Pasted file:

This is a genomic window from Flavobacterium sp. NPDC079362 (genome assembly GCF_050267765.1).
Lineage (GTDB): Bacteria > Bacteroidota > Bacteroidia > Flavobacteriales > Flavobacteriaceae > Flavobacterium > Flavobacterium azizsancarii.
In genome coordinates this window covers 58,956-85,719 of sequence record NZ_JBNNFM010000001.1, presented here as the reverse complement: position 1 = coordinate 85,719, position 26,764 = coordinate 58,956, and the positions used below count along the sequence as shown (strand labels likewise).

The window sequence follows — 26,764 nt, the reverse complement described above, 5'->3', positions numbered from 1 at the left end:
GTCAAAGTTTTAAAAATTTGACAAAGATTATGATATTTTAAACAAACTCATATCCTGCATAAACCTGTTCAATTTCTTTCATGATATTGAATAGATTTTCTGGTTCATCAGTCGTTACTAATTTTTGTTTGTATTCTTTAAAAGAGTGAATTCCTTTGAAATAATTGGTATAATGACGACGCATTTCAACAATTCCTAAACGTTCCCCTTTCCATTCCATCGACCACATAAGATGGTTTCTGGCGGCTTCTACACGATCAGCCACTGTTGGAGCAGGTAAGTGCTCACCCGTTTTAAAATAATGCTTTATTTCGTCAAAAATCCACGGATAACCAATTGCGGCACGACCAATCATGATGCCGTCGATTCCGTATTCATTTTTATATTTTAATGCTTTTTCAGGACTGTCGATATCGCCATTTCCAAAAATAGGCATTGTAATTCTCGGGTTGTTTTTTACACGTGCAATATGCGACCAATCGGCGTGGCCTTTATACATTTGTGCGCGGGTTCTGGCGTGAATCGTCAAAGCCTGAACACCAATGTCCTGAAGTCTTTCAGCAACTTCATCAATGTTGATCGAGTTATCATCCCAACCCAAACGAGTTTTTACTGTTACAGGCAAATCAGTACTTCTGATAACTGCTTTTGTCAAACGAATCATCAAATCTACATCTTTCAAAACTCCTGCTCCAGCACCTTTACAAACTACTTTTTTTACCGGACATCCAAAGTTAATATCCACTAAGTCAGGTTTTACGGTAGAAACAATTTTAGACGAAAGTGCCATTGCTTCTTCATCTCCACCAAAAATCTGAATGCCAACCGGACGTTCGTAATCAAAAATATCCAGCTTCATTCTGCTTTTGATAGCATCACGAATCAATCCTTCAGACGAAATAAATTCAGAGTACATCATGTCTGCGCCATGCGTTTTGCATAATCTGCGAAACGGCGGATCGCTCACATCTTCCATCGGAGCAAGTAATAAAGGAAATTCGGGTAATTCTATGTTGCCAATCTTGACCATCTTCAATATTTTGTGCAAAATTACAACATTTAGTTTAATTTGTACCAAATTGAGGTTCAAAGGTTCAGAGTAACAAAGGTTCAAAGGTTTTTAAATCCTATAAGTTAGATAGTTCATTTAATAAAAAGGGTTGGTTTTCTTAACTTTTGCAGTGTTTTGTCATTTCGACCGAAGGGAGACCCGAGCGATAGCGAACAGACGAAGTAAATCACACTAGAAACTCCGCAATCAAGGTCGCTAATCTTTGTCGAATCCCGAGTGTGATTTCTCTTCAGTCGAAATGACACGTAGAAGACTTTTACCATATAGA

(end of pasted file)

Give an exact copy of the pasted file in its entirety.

This is a genomic window from Flavobacterium sp. NPDC079362 (genome assembly GCF_050267765.1).
Lineage (GTDB): Bacteria > Bacteroidota > Bacteroidia > Flavobacteriales > Flavobacteriaceae > Flavobacterium > Flavobacterium azizsancarii.
In genome coordinates this window covers 58,956-85,719 of sequence record NZ_JBNNFM010000001.1, presented here as the reverse complement: position 1 = coordinate 85,719, position 26,764 = coordinate 58,956, and the positions used below count along the sequence as shown (strand labels likewise).

The window sequence follows — 26,764 nt, the reverse complement described above, 5'->3', positions numbered from 1 at the left end:
GTCAAAGTTTTAAAAATTTGACAAAGATTATGATATTTTAAACAAACTCATATCCTGCATAAACCTGTTCAATTTCTTTCATGATATTGAATAGATTTTCTGGTTCATCAGTCGTTACTAATTTTTGTTTGTATTCTTTAAAAGAGTGAATTCCTTTGAAATAATTGGTATAATGACGACGCATTTCAACAATTCCTAAACGTTCCCCTTTCCATTCCATCGACCACATAAGATGGTTTCTGGCGGCTTCTACACGATCAGCCACTGTTGGAGCAGGTAAGTGCTCACCCGTTTTAAAATAATGCTTTATTTCGTCAAAAATCCACGGATAACCAATTGCGGCACGACCAATCATGATGCCGTCGATTCCGTATTCATTTTTATATTTTAATGCTTTTTCAGGACTGTCGATATCGCCATTTCCAAAAATAGGCATTGTAATTCTCGGGTTGTTTTTTACACGTGCAATATGCGACCAATCGGCGTGGCCTTTATACATTTGTGCGCGGGTTCTGGCGTGAATCGTCAAAGCCTGAACACCAATGTCCTGAAGTCTTTCAGCAACTTCATCAATGTTGATCGAGTTATCATCCCAACCCAAACGAGTTTTTACTGTTACAGGCAAATCAGTACTTCTGATAACTGCTTTTGTCAAACGAATCATCAAATCTACATCTTTCAAAACTCCTGCTCCAGCACCTTTACAAACTACTTTTTTTACCGGACATCCAAAGTTAATATCCACTAAGTCAGGTTTTACGGTAGAAACAATTTTAGACGAAAGTGCCATTGCTTCTTCATCTCCACCAAAAATCTGAATGCCAACCGGACGTTCGTAATCAAAAATATCCAGCTTCATTCTGCTTTTGATAGCATCACGAATCAATCCTTCAGACGAAATAAATTCAGAGTACATCATGTCTGCGCCATGCGTTTTGCATAATCTGCGAAACGGCGGATCGCTCACATCTTCCATCGGAGCAAGTAATAAAGGAAATTCGGGTAATTCTATGTTGCCAATCTTGACCATCTTCAATATTTTGTGCAAAATTACAACATTTAGTTTAATTTGTACCAAATTGAGGTTCAAAGGTTCAGAGTAACAAAGGTTCAAAGGTTTTTAAATCCTATAAGTTAGATAGTTCATTTAATAAAAAGGGTTGGTTTTCTTAACTTTTGCAGTGTTTTGTCATTTCGACCGAAGGGAGACCCGAGCGATAGCGAACAGACGAAGTAAATCACACTAGAAACTCCGCAATCAAGGTCGCTAATCTTTGTCGAATCCCGAGTGTGATTTCTCTTCAGTCGAAATGACACGTAGAAGACTTTTACCATATAGA